Association of fungal colonization and invasive disease in very low birth weight infants

Yhu Chering Huang, Chung Chen Li, Tzou Yien Lin, Rey In Lien, Yi Hong Chou, Jue Lan Wu, Chuen Hsueh

Research output: Contribution to journalArticlepeer-review

106 Citations (Scopus)


Background. Fungi are common pathogens of nosocomial infections in the very low birth weight (VLBW) infants. The purpose of this study was to investigate the fungal colonization rate in VLBW infants and the association between fungal colonization and systemic fungal diseases. Materials. Between January 1, 1996, and December 31, 1996, 116 infants with birth weight <1500 g admitted to the neonatal intensive care unit of Chang Gung Children's Hospital in the first day of life were included in this prospective study. Methods. Cultures from oropharynx, rectum, skin (groin and axilla), bag urine and endotracheal aspirates were obtained in the first 24 h after birth and weekly thereafter throughout their neonatal intensive care unit stay. Medical records were reviewed weekly. Results. Fungal colonization was detected in 25 infants, among whom 17 infants developed colonization by 2 weeks of life. Candida albicans (61%) and Candida parapsilosis (29%) were the 2 most common organisms. The rectum (76%) was the most frequent site of colonization. Factors significantly associated with colonization were prolonged administration of antibiotic therapy, parenteral nutrition and intralipid emulsion. Three of 116 infants developed fungemia. The association between colonization and subsequent fungemia was demonstrated in 1 infant, representing 4% of colonized infants. Conclusion. Fungal colonization was detected in one-fifth of VLBW infants and represents a risk factor for fungemia. Because disease occurred in the absence of apparent colonization, factors other than colonization may contribute to invasive candidiasis.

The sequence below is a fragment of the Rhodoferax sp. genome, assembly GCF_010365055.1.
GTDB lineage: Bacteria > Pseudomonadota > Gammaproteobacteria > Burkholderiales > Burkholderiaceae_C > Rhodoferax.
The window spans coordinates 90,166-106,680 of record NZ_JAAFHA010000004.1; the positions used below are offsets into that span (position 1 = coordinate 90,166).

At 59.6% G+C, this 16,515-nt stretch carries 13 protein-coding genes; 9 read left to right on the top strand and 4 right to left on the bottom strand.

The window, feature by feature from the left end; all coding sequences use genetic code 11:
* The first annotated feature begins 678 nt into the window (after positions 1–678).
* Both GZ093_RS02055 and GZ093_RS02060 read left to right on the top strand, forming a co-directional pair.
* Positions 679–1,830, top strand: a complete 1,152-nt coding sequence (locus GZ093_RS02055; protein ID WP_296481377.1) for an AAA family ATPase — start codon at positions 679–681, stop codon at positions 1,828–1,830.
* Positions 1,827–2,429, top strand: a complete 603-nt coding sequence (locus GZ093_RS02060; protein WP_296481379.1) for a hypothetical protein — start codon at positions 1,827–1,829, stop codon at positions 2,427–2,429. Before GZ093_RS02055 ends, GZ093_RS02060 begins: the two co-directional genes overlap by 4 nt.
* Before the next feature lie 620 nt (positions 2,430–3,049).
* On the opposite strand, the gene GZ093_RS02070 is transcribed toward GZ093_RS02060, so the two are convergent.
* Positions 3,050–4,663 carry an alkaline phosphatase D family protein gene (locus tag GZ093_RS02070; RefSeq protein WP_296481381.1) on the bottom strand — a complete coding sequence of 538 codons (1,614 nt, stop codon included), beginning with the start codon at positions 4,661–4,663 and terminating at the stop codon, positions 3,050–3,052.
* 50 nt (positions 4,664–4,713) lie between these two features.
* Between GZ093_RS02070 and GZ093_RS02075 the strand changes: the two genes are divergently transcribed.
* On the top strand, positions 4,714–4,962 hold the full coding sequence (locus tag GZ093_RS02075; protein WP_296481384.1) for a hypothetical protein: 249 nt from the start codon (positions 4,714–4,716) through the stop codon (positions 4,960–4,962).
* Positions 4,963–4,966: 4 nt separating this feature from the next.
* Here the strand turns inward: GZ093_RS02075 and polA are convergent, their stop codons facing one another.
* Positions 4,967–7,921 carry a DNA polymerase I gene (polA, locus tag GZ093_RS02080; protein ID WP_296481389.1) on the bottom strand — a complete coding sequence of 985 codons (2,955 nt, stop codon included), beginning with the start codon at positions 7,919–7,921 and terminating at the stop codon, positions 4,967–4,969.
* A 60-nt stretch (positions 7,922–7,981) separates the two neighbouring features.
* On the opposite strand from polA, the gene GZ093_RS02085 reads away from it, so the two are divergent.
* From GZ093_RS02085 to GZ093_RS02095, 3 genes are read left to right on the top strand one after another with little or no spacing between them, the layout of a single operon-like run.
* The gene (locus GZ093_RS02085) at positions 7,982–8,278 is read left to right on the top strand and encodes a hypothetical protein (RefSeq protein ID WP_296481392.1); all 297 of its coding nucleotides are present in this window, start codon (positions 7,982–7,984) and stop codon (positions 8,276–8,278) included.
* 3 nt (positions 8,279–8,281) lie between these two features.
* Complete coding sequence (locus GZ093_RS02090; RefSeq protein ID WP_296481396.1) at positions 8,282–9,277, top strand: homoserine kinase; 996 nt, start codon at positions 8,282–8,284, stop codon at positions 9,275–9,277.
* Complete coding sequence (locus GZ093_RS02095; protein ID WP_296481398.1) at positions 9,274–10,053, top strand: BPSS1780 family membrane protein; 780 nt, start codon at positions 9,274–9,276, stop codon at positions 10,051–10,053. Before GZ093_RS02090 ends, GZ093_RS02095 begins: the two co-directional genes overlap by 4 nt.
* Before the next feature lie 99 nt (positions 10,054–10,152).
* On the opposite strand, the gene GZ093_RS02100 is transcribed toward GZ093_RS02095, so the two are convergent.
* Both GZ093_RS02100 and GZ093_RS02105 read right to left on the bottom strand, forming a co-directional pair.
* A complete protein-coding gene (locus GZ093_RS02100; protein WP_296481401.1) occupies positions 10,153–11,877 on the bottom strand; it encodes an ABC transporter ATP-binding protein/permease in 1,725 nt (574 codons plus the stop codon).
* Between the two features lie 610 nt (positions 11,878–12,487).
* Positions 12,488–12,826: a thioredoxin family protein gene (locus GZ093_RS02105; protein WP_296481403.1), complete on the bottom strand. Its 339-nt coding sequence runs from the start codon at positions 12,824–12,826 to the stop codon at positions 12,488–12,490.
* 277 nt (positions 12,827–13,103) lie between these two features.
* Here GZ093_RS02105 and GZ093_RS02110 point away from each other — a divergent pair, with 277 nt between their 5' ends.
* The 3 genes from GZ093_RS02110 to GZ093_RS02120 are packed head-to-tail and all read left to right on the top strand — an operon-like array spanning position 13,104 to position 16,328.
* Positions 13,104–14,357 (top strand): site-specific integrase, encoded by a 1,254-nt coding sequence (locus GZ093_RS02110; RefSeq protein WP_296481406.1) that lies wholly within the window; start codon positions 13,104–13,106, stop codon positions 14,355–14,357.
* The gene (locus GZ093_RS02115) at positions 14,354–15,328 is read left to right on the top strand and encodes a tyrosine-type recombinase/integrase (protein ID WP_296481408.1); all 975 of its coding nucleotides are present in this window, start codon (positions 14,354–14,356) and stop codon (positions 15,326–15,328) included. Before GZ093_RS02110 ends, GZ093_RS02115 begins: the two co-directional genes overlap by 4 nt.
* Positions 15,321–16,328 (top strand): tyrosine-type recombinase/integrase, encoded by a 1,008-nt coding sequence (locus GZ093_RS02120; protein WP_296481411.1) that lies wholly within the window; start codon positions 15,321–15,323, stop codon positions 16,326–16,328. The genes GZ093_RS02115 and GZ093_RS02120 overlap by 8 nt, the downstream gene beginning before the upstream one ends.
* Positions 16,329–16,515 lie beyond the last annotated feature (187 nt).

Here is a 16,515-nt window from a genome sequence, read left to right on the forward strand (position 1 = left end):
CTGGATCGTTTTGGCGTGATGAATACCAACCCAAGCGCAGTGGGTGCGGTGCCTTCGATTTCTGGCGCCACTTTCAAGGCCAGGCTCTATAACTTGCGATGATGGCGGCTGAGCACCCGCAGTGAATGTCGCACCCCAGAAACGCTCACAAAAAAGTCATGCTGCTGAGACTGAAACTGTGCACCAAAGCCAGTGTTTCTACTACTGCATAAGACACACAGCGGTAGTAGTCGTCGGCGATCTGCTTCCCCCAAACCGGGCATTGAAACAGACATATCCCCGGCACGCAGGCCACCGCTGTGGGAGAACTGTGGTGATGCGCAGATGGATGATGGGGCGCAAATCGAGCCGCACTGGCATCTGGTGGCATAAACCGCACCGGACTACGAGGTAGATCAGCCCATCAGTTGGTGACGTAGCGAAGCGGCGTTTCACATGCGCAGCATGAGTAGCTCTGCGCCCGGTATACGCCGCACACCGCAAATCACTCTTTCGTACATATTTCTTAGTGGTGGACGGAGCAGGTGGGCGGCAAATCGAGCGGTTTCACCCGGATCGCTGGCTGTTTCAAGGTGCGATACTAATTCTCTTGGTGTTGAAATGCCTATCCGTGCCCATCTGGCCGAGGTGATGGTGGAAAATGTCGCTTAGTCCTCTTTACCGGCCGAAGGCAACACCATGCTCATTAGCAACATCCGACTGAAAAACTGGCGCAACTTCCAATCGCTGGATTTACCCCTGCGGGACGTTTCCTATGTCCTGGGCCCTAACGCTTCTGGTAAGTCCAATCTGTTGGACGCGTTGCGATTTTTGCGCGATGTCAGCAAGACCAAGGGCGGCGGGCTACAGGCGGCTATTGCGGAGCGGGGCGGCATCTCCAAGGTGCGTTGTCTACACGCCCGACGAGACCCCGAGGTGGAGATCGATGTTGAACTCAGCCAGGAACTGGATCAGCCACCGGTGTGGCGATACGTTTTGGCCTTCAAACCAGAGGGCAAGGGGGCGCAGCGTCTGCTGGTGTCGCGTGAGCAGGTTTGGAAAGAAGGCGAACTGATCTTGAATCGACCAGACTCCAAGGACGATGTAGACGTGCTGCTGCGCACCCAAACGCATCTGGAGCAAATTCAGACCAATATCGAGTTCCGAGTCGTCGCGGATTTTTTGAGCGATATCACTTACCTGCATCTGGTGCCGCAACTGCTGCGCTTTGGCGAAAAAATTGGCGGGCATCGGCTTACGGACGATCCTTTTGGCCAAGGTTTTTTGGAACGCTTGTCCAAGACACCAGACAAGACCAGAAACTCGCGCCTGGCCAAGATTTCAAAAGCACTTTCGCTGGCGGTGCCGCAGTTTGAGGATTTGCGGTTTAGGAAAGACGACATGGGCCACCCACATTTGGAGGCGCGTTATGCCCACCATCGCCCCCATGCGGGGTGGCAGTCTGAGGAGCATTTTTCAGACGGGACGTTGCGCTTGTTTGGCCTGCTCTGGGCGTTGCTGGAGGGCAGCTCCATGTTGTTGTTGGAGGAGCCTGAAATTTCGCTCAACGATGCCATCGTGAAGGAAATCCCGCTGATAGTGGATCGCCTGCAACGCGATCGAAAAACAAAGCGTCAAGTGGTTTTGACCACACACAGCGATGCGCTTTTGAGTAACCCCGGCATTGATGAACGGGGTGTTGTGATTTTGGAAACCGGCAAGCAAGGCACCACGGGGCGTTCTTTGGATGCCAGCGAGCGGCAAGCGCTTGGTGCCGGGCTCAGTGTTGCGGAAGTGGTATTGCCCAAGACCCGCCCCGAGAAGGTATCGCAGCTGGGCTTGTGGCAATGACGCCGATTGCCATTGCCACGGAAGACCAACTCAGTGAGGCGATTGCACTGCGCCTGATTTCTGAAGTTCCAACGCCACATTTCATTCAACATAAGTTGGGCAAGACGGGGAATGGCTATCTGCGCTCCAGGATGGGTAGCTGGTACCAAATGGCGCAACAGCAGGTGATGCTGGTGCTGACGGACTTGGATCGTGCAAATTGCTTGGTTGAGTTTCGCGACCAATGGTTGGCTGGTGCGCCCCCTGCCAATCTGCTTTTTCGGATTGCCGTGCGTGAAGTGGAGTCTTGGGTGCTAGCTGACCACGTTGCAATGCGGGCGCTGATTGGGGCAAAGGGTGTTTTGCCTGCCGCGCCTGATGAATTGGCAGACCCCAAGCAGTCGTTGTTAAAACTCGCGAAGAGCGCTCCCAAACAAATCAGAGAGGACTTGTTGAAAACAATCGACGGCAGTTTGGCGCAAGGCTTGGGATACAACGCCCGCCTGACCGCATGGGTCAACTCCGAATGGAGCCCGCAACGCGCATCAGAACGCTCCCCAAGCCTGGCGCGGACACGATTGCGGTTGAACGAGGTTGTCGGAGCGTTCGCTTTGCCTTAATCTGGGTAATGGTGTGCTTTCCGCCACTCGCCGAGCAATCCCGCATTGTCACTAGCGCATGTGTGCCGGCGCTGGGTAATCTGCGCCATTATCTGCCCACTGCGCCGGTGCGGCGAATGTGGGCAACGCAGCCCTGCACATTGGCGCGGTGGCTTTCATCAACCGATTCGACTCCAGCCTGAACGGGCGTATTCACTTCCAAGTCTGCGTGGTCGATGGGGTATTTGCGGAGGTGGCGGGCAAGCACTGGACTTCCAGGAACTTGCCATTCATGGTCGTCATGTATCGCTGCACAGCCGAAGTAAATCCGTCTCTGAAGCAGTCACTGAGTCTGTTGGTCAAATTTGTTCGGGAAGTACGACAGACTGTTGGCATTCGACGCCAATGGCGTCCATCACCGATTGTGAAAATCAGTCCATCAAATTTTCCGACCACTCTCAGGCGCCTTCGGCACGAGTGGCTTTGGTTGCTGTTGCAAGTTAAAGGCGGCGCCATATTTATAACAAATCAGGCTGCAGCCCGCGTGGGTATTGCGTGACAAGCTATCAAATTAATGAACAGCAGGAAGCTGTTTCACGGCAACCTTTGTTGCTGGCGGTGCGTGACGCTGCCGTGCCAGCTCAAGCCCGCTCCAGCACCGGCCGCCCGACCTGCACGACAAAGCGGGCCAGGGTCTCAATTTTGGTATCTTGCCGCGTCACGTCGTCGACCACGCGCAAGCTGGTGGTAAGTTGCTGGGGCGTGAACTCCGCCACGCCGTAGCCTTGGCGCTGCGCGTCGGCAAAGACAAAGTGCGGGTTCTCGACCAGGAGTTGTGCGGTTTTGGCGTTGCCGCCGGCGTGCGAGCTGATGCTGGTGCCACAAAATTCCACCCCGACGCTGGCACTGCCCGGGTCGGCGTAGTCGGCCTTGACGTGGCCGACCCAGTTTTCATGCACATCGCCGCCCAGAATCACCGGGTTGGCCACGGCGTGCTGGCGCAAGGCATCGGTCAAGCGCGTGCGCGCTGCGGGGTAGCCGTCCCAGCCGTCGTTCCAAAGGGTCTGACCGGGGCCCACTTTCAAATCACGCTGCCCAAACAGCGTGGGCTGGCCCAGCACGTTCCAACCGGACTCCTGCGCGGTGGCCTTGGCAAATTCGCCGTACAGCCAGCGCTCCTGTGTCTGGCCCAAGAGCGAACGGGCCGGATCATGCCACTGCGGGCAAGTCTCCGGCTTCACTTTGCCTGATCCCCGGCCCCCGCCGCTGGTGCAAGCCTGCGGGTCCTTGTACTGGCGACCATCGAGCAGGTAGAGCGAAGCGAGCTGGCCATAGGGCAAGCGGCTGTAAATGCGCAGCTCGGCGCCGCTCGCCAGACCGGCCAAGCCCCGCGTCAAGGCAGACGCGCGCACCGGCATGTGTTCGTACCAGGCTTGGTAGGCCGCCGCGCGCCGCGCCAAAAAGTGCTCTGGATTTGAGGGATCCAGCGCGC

Original languageEnglish
Pages (from-to)819-822
Number of pages4
JournalPediatric Infectious Disease Journal
Issue number9
Publication statusPublished - Sept 1998
Externally publishedYes


  • Fungal colonization
  • Invasive candidiasis
  • Very low birth weight infants

ASJC Scopus subject areas

  • Pediatrics, Perinatology, and Child Health
  • Microbiology (medical)
  • Infectious Diseases


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